Patience When Waiting for After Dark Lightning
After several hours trying to keep ahead of outflow dominate storms up in south-central Florida, I finally found my way back south into western Palm Beach County where a very impressive lightning storm lit up the Glades night sky.
I started in the late afternoon hours chasing up in Highlands County, and this is where the first round of west coast sea-breeze storms had developed and were slowly tracking southeastward. The storms pulsed up and down along this boundary for several hours displaying some interesting shelf cloud structures and gusty outflow winds, but my main goal of the day was to film lightning at sunset or after dark.
Don't Give Up Just Yet
I continued to stay ahead of the line in hopes of the gust front that was now well out ahead of the main convection would at some point interact with the breeze boundary further south in Palm Beach County moving northwestward towards Canal Point. I stopped in Port Mayaca to look over radar and surrounding visual mescoscale features and was not impressed. It felt really cool and dry to me, and the outflow winds from the north were blasting at time near 25-30 mph. I wasn't sure if it was worth sticking around with everything so liner and "outflow-ish" along with the loss of heating beginning.
I stayed put for about 30 minutes watching a mess of storms develop over the south end of Lake Okeechobee, but again nothing that screamed to get out my camera's. I opened up Radarscope once again to look over the data and this time switched the radar site over to the TPBI where I had a better view of the low-level features over western Palm Beach Co. Sure enough, there was another boundary slowly tracking over Canal Point and the cells over the lake were heading right for this area.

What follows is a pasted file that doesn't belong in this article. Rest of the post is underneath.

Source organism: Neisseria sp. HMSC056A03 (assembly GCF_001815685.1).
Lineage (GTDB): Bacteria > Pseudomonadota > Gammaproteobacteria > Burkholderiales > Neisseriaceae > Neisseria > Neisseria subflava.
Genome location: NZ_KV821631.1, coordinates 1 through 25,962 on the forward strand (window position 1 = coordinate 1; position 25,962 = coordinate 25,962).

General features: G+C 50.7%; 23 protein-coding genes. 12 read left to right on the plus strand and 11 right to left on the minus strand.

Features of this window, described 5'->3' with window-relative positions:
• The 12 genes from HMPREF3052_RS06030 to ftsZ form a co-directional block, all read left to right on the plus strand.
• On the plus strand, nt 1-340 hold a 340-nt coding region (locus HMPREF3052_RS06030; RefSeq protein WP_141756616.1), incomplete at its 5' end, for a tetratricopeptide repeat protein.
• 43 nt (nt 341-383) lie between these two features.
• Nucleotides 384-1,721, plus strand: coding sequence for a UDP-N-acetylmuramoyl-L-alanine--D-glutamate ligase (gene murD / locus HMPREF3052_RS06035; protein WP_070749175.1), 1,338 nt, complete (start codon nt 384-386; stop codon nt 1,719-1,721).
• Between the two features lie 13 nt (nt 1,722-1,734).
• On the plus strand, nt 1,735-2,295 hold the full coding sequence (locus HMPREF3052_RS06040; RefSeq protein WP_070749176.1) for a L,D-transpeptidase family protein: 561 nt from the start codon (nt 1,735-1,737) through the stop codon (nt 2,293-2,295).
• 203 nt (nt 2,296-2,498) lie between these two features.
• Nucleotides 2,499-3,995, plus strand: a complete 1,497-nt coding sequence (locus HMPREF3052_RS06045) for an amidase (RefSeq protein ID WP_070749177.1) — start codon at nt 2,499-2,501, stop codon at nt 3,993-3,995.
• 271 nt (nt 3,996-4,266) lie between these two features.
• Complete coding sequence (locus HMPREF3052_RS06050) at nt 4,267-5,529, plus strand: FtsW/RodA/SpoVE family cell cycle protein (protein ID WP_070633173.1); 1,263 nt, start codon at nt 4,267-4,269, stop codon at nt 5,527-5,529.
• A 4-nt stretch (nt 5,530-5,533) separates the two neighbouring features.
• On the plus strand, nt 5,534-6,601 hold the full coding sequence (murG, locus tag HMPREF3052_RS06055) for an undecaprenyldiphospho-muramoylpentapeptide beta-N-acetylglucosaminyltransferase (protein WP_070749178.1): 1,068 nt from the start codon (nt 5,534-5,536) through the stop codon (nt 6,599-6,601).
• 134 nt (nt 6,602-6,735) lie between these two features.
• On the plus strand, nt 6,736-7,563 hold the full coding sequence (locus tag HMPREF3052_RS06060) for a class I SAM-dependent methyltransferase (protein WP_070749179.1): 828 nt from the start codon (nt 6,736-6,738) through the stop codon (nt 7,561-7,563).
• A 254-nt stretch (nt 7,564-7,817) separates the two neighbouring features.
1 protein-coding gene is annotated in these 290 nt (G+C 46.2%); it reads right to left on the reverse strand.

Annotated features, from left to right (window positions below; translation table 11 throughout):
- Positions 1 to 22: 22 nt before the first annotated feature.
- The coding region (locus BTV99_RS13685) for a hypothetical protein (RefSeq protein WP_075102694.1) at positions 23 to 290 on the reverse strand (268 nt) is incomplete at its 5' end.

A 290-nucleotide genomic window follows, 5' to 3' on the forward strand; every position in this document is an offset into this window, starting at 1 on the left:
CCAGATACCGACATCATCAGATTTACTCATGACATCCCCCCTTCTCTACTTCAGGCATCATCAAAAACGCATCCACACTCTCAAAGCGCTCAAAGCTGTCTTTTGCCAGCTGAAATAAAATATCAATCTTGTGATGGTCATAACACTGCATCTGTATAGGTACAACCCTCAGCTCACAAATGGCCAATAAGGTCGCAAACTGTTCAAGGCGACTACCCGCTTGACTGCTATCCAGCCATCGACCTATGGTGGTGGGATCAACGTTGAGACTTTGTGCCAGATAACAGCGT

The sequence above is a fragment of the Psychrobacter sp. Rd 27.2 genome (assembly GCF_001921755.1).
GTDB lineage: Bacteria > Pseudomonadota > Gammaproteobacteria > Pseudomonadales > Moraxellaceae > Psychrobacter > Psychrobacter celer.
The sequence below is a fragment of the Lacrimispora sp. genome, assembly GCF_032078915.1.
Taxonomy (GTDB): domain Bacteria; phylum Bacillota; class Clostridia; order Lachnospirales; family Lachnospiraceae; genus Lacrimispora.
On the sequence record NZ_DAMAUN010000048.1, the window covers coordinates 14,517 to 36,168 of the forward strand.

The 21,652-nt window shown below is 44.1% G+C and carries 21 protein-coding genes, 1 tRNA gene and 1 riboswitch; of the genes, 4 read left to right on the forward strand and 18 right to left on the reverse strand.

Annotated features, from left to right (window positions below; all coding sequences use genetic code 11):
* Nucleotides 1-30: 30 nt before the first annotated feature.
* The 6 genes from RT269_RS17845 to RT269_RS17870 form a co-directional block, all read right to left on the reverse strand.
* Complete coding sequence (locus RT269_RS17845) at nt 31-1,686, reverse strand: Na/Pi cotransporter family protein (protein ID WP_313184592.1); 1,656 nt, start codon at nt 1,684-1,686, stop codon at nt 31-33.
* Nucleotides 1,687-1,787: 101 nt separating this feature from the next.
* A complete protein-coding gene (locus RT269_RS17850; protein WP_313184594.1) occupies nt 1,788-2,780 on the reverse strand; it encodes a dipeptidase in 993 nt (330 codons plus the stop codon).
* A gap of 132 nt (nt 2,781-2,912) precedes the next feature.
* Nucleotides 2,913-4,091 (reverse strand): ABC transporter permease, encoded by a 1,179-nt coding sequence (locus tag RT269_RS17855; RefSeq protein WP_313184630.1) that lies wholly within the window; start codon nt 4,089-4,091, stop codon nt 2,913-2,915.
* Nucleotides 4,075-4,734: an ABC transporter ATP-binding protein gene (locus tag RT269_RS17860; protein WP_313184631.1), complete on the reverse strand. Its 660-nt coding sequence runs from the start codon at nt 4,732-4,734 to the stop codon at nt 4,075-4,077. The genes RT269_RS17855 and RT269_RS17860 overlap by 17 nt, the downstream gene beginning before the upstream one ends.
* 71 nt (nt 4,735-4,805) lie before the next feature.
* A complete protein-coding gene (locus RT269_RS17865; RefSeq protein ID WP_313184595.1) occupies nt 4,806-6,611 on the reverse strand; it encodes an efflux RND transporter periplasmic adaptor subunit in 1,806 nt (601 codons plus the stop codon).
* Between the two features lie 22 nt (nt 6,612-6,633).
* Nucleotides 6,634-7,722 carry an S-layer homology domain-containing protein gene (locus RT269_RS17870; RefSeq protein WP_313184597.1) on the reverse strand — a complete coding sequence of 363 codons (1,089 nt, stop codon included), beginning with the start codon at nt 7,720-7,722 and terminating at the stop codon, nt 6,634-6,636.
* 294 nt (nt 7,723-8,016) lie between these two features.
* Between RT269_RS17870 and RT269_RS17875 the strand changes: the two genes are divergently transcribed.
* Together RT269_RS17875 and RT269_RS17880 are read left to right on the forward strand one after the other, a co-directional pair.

Summer Lightning Showtime
I quickly repositioned southeastward out into the sugarcane fields east of Canal Point, and boy did I have a great view. Things began developing quickly and the sun was now below the horizon, so at this point I'm feeling pretty stoked that I might get that lightning show after all. I was back in warm inflow air and the upward motion just to my west was amazing. I repositioned again further down highway 98 to give me a little wiggle room with the storm and stopped on a dirt road about 6 miles northwest of the Highway 98 and S.R. 80 intersection.
Here I setup my camera and tripod next to the car window, and this allowed me to remain in the driver seat while pulling the camera trigger out the window. This also kept me a little more safe from what ever might be roaming around in the cane fields and the approaching lightning strikes.
The lightning was in full on now, and extremely vivid (CG) cloud-to-ground strikes where all over my frame. I knew the updraft was just to my west and this window of opportunity to see all this visible strikes wouldn't last long. I kept shooting, and quickly checking exposures and then back to shooting. I couldn't believe the amount of CG's that were directly in from of me, and now thinking I should of setup for a timelapse. Ugh!
Keep It Safe and Respect The Lightning
I continued to shoot for another 10 minutes or so, and then the lightning began to overtake my location making it way to dangerous to continue capturing pictures. Just this past weekend a Miami resident and Pro Bass Angler was killed by lightning when fishing on Lake Okeechobee in a tournament. I didn't learn of this terrible news until just yesterday, and my thoughts are with Mr. Magdaleno and his family.
As much as I enjoy shooting lightning photography, I also always keep safety in mind first, and have great respect when in a thunderstorm environment. Please be carful out there this summer season listening for those thunder rumbles and seeking shelter right away.
It was an amazing evening for me, and I'm sure glad I didn't hang it up earlier in the day when it wasn't looking the best. Patience and persistence.